Insects use olfaction as a primary source of communication, from mosquitos to moths. This involves a complex olfactory system, in which odorant-receptor proteins (ORs) are activated by olfactory ligands (or chemical cues). ORs play a critical role in signal transduction and olfactory recognition and understanding their structure and function is critical in expanding our understanding of insect olfaction, a system which can be utilised to monitor and control key insect species. Unfortunately, insect ORs are difficult to express and purify, and limited structural data are available. Computational methods can be used to predict and analyse both models and binding interactions of insect ORs. Insect ORs form heteromeric complexes with a co-receptor, however the stoichiometry of this complex is unknown.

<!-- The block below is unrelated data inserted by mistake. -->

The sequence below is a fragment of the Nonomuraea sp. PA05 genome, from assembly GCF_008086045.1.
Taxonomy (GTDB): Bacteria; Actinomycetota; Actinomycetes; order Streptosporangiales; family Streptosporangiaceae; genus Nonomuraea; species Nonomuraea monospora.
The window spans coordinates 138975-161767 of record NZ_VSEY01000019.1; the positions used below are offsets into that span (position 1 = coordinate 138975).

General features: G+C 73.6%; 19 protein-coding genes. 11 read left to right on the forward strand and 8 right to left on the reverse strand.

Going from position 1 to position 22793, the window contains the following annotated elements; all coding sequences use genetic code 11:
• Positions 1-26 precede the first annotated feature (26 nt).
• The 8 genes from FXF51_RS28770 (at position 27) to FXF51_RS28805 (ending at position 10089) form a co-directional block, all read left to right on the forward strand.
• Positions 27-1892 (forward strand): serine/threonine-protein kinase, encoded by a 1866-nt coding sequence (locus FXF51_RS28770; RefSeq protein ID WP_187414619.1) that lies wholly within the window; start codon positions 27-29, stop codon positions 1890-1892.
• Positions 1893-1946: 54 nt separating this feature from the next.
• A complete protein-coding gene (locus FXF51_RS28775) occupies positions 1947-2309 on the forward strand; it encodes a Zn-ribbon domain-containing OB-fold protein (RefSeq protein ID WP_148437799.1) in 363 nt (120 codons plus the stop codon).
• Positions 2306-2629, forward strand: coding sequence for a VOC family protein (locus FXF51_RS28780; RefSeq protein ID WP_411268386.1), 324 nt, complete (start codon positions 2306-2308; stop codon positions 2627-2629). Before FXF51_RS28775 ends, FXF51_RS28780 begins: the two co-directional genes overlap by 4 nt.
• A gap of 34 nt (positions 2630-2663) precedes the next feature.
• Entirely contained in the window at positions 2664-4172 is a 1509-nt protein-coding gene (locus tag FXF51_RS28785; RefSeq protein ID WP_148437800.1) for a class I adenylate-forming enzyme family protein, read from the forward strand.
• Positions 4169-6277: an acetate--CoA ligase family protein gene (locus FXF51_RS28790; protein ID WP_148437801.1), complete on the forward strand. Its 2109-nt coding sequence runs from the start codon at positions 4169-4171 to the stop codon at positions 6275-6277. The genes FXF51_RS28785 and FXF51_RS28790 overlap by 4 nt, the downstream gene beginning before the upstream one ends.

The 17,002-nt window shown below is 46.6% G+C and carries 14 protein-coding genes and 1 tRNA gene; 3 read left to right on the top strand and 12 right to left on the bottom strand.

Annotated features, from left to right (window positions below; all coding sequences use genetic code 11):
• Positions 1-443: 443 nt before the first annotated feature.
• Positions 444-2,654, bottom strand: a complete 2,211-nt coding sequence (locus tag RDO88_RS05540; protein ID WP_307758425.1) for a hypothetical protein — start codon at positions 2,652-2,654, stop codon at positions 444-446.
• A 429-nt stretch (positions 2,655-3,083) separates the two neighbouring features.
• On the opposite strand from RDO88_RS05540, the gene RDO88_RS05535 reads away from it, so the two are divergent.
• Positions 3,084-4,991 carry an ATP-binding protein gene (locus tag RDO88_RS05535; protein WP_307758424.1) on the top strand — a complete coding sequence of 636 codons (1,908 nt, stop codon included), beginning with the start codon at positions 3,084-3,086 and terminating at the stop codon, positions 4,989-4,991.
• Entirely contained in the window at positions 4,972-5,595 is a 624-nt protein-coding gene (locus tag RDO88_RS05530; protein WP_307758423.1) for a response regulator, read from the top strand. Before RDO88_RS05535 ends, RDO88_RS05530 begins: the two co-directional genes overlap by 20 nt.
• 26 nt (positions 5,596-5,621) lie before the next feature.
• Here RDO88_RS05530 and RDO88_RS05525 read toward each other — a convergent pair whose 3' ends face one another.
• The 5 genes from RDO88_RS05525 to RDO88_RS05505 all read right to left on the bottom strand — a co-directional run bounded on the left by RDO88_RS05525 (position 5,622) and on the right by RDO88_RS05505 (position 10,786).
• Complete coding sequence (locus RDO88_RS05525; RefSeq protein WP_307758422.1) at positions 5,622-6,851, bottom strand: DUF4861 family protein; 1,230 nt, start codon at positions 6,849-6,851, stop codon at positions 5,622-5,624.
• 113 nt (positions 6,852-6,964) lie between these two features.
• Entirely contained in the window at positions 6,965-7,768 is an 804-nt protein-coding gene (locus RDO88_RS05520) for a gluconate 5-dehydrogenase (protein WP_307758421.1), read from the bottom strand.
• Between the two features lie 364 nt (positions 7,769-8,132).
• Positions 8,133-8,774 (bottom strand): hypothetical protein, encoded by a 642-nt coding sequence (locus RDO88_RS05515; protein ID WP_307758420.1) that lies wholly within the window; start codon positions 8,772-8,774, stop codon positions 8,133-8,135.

This SNIC compute project would aim to explore the stability of different stoichiometric complexes with molecular dynamics, while providing simulation data for previously explored and functionally characterised binding interactions for ongoing projects. Receptor complexes will be modelled from both structural data and prediction software such as AlphaFold. In addition to stoichiometric simulations, further exploration of complex stability in different lipid bilayers may be preliminarily explored for potential application in biosensor development. The biosensor work is in collaboration with researchers at Plant & Food Research, New Zealand. Preliminary results and optimised runs have been established using a SNIC Small Compute project already.